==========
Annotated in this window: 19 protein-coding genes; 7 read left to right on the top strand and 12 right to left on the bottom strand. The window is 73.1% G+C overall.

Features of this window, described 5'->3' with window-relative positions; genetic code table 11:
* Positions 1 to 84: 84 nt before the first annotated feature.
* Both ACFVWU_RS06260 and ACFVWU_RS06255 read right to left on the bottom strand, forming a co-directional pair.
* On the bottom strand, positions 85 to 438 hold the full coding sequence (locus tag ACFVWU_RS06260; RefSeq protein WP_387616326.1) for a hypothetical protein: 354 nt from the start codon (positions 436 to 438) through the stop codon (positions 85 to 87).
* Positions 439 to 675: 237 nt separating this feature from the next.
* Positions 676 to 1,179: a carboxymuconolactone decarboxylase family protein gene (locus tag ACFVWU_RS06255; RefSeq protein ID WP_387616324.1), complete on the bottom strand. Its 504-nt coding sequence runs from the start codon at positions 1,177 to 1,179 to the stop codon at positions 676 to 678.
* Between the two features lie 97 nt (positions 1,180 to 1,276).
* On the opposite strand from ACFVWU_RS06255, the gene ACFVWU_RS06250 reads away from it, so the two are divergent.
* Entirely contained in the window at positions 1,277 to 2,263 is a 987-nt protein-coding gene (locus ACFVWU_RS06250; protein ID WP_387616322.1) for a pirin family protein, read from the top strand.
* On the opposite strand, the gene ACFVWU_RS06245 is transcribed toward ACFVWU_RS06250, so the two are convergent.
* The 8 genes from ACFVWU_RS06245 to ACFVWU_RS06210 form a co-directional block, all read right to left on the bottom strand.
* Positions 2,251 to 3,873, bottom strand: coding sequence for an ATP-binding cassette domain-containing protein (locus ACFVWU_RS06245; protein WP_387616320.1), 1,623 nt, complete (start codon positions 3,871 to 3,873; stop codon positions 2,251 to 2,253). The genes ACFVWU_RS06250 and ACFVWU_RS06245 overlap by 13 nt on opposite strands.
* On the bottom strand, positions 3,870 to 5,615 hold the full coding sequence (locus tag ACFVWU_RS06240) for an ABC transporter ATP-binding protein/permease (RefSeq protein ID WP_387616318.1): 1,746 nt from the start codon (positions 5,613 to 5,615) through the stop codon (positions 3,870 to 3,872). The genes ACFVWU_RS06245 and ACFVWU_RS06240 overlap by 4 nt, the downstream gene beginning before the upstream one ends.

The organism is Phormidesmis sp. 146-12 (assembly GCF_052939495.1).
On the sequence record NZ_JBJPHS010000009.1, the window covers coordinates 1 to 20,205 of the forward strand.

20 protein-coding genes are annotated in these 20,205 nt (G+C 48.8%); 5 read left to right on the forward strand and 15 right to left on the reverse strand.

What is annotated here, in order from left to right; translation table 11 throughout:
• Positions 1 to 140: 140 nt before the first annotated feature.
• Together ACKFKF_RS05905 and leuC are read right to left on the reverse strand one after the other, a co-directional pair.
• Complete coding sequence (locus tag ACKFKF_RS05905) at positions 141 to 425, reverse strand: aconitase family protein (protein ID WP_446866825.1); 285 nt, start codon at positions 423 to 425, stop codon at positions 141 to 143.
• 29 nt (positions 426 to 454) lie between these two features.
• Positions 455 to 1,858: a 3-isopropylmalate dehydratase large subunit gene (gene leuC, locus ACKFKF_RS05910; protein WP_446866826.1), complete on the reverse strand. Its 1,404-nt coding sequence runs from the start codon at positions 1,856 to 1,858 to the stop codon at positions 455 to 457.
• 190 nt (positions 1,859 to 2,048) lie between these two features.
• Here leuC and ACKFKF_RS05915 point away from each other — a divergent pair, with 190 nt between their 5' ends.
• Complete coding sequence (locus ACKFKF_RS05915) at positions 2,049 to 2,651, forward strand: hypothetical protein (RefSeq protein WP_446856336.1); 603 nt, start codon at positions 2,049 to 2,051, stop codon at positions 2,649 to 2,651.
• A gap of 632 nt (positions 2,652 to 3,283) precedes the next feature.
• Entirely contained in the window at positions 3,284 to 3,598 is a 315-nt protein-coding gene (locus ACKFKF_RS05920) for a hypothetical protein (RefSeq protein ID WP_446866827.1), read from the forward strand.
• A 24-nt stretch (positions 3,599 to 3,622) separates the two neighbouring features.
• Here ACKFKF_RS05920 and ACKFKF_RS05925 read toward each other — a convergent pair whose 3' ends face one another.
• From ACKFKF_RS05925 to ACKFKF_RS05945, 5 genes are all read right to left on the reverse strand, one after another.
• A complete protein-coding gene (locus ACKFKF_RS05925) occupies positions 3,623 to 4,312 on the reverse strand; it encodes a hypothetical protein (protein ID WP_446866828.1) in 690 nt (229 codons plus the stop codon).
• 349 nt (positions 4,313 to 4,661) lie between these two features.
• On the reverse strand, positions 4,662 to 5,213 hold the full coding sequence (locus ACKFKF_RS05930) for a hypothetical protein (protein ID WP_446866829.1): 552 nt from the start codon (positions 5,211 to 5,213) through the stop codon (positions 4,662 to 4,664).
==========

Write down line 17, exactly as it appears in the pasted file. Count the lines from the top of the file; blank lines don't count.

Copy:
20 protein-coding genes are annotated in these 20,205 nt (G+C 48.8%); 5 read left to right on the forward strand and 15 right to left on the reverse strand.